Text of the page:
If you or your child are seriously injured from a dog bite, we can help you bring a lawsuit to get the money that you need to pay for medical treatment of your injuries and reconstructive surgery, if necessary. Our Philadelphia attorneys are prepared to serve as your dog bite lawyer.
We typically do not handle “minor” dog bite cases. Our background is in catastrophic personal injury and medical malpractice cases. We use this experience to litigate cases on behalf of victims who have been severely injured, require extensive medical treatment or for families who have lost loved ones due to fatal dog attacks. Our personal injury attorneys will provide a free evaluation of the facts of your case to determine whether it is one that we can help you with. Call 215-367-5151.
More than 4 million Americans are victims of dog bites every year and almost 1 million are so serious that they need medical attention. Tens of thousands of victims require reconstructive plastic surgery and several thousand need hospitalization to care for injuries sustained due to canines.
The dog breeds most likely to be involved in biting humans are the Pitt Bull (American Pit Bull Terrier), Rottweiler and German Shepherd. Combined, pit bulls and rottweilers were the breed responsible for 74% of the human deaths from dogs in America from 2005 to 2014.
Who Gets Injured?
The most at risk are children from the ages of 5 to 9 years old, with male children particularly at risk. They often sustain injuries on their head, neck or face. Adults, on the other hand, typically are bitten on their hands or arms.
Dog Bite Infections
Dogs carry a number of pathogens that may result in the transmission of disease. The organisms can be debilitating and result in wound infections, gangrene, sepsis, meningitis and other injuries. One of the most dangerous aspects of dog bites used to be rabies. Rabies is a preventable virus that infects the central nervous system of mammals bitten by rabid animals. However, vaccination programs and animal control has done an effective job at reducing, if not eliminating, this threat from dogs. If someone has been bitten, contact their physician immediately to determine the appropriate treatment protocol.
Fatal Dog Attacks
There are approximately 30 or so deaths due to incidents of dog mauling a year in the United States.
Pennsylvania has passed legislation to require the confinement of animals and a special provision for the containment of dogs deemed dangerous under the law unless they are muzzled and restrained. If an owner violates the law and someone is injured due to a dog bite, then the owner can be held liable for the injuries to the victim. Additionally, a victim can recover if the dog owner knew or should have known about the dog’s propensity for violence but nevertheless failed to take proper precautions. Lawsuits must be filed within the appropriate statute of limitations period, so contact an attorney at McEldrew Young immediately to discuss your potential case.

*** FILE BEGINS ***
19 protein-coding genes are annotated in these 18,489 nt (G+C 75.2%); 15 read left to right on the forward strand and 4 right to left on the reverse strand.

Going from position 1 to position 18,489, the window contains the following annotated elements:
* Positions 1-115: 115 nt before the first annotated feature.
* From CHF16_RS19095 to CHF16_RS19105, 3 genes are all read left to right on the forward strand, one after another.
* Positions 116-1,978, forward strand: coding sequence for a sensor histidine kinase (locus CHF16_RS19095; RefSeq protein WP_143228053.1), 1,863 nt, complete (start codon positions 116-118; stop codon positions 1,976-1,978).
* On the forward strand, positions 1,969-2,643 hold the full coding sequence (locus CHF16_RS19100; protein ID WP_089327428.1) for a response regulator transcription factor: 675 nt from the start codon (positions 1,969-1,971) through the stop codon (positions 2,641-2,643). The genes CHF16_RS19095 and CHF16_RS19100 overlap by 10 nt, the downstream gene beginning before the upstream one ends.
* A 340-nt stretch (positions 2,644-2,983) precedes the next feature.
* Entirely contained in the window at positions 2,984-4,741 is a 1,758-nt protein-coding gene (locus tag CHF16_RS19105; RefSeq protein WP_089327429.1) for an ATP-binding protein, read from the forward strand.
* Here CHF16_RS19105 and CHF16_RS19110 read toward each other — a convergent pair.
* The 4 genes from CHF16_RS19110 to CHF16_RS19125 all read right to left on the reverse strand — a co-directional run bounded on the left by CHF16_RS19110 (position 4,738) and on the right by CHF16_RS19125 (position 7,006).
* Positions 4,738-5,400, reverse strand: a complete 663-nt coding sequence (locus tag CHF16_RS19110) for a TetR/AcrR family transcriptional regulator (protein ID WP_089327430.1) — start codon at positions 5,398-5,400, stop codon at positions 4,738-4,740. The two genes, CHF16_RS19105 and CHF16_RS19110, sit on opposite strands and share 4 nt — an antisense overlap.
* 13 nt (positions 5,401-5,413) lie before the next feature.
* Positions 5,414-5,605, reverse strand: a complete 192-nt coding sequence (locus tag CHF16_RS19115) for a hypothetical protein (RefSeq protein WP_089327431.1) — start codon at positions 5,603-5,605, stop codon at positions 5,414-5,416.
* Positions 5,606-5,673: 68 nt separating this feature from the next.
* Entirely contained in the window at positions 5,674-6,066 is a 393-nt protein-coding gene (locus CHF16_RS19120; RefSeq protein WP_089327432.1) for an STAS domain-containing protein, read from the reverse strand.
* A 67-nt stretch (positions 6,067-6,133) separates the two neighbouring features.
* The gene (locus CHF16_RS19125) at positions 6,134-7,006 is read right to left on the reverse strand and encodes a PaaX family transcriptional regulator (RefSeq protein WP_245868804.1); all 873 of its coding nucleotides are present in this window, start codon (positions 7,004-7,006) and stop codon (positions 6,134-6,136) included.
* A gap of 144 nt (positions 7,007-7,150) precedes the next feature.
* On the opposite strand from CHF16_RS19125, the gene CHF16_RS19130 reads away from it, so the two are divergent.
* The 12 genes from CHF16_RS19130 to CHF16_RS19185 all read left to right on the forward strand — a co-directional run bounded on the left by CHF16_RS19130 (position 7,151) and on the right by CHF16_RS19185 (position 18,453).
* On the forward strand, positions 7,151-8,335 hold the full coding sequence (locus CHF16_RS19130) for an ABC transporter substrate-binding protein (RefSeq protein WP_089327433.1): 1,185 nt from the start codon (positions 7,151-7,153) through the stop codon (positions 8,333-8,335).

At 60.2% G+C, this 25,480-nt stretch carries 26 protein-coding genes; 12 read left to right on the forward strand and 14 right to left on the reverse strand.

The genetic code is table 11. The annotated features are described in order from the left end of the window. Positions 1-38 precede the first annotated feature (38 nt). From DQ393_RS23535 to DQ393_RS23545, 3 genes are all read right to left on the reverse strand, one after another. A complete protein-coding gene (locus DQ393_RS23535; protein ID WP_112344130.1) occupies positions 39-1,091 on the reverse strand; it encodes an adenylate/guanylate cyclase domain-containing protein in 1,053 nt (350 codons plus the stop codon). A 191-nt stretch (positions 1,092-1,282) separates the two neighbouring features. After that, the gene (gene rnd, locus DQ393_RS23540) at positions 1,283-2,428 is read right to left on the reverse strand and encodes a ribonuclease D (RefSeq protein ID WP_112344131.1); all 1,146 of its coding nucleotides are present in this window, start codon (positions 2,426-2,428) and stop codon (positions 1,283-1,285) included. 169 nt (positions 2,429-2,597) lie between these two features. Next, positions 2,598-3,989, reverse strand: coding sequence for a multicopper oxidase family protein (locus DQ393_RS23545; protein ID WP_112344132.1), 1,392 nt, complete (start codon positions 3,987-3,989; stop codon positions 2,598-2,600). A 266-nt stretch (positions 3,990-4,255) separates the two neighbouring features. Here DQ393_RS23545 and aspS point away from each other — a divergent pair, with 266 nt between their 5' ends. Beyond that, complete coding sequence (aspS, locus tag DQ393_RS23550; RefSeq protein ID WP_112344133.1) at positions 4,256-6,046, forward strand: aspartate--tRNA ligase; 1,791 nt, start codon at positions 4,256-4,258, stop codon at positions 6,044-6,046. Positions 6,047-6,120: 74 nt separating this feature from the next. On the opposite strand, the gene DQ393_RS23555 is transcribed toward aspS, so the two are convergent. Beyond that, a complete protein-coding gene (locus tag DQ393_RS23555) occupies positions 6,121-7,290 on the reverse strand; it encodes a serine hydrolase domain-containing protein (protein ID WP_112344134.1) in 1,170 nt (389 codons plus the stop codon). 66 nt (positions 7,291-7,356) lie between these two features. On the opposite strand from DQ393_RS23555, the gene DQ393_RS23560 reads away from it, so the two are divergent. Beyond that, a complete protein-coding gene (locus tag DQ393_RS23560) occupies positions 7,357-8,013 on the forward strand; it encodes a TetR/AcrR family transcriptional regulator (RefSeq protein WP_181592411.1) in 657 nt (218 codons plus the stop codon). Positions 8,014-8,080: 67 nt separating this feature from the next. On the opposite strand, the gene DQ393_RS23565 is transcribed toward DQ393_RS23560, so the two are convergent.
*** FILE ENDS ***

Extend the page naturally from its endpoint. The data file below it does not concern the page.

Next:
Dog owners are not absolutely liable for injuries caused by their dogs. Proof of the owner’s negligence is required. A landlord may also be responsible for injuries caused by a tenant’s dog if he or she has actual knowledge of the dogs dangerous propensities. The landlord must owe a duty of care, breach that duty, and the injuries must be proximately caused by the breach. A primary purpose of the PA Dog Law is to address the danger of roving dogs. The failure to confine section of the law is section 459-305. It is unlawful for any dog to not be confined within the premises of the owner, secured on a leash or other device, under the reasonable control of some person, or engaged in lawful hunting or other specified activities. This has translated into a rule in civil litigation that those individuals which violate the law are liable for injuries caused by it under a legal doctrine known as negligence per se. An act is negligence per se if the act is considered negligent because it violates a statute or regulation. Pennsylvania’s Dangerous Dog Statute is found at 3 P.S. § 459-504-A. A dog that has been adjudicated by a court as a dangerous dog because of previous attacks must have a proper enclosure or be muzzled and restrained. If the owner of a dog that has been adjudicated a dangerous dog does not follow the law and an individual is injured, the owner can be held liable.